I brought my oldest son, P.J., who received lightsaber training from a Jedi Master named ObiShawn, learned how models were used to construct the pod race sequence, recorded droid voices for a Menace scene, and basically soaked up the atmosphere of the Ranch. It was a truly special experience, one that opened my eyes to Star Wars – and to Phantom Menace, specifically – in a completely different way (watch the video interviews over at Fandango). 
How? Late in the day, after the official activities had wrapped, the kids – none of whom had met prior to the Ranch visit – formed impromptu lightsaber games in and around the Tech Building. They divided themselves up into Jedi and Sith, and they laughed, screamed, fought and cheered as if Star Wars had been an integral part of their lives since day one. 
Probably because it has been. 
I was sitting with HitFix scribe Drew McWeeny, whose son Toshi was dueling with P.J., and asked him if, in light of these spontaneous activities, Lucas would argue that he has been right all along. Could he legitimately claim that his movies – which take a beating from reputed fans – are perfect for children who tap directly into the inherent spirit and adventure of the Star Wars universe? Watching our sons leap deliriously from one “battle” to the next, it was nearly impossible to argue against Lucas’ wisdom.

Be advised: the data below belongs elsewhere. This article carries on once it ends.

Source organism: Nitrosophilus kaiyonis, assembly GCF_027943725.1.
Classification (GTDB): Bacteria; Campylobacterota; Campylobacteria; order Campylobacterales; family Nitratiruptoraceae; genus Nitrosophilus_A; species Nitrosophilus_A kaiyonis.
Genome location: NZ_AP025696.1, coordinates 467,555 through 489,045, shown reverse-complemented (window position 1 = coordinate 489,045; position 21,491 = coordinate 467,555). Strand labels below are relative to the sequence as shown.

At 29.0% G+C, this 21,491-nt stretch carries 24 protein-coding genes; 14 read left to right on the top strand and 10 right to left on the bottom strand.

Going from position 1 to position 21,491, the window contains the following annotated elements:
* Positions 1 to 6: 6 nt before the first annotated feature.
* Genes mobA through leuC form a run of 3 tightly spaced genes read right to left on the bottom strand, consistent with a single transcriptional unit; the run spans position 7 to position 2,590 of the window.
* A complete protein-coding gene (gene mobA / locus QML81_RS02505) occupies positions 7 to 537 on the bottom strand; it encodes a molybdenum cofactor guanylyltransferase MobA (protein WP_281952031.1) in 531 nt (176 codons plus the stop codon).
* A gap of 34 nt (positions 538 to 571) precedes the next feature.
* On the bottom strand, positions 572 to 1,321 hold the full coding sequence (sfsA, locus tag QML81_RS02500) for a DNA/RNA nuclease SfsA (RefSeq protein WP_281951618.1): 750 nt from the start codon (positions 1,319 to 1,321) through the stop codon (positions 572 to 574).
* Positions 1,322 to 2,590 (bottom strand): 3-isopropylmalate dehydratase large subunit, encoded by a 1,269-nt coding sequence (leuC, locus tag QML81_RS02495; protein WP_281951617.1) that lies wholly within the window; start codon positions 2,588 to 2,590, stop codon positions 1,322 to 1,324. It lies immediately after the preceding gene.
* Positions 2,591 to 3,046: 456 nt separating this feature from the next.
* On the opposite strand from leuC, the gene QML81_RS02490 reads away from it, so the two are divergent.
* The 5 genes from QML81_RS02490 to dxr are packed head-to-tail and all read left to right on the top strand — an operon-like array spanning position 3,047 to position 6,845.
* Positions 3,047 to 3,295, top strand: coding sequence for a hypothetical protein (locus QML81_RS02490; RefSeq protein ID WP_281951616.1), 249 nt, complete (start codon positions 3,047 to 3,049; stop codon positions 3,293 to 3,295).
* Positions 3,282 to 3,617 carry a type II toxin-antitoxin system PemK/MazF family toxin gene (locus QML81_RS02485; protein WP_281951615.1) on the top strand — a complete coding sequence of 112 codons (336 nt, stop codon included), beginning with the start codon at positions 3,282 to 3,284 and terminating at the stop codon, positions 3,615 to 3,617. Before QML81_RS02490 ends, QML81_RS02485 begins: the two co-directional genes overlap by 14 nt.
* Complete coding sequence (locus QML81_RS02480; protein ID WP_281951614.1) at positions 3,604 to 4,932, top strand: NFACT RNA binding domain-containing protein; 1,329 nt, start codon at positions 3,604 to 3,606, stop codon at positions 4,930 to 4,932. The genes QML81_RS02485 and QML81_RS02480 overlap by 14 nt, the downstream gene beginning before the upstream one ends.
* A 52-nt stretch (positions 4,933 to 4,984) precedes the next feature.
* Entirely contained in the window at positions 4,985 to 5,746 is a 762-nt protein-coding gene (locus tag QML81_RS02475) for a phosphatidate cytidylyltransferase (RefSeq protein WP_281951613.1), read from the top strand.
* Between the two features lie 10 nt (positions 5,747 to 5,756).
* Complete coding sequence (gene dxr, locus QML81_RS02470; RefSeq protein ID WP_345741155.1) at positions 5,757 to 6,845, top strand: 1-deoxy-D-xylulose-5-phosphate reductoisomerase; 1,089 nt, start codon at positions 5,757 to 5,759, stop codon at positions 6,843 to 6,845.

I kept that newfound knowledge in mind when revisiting Phantom Menace for this week’s column, and it helped me find unique aspects to appreciate. The heavy use of CGI in the prequels makes them a closer relative to the animated Clone Wars series than they are to the original films, which rely on sets, costumes and props instead of impressive (and expensive) digital shortcuts.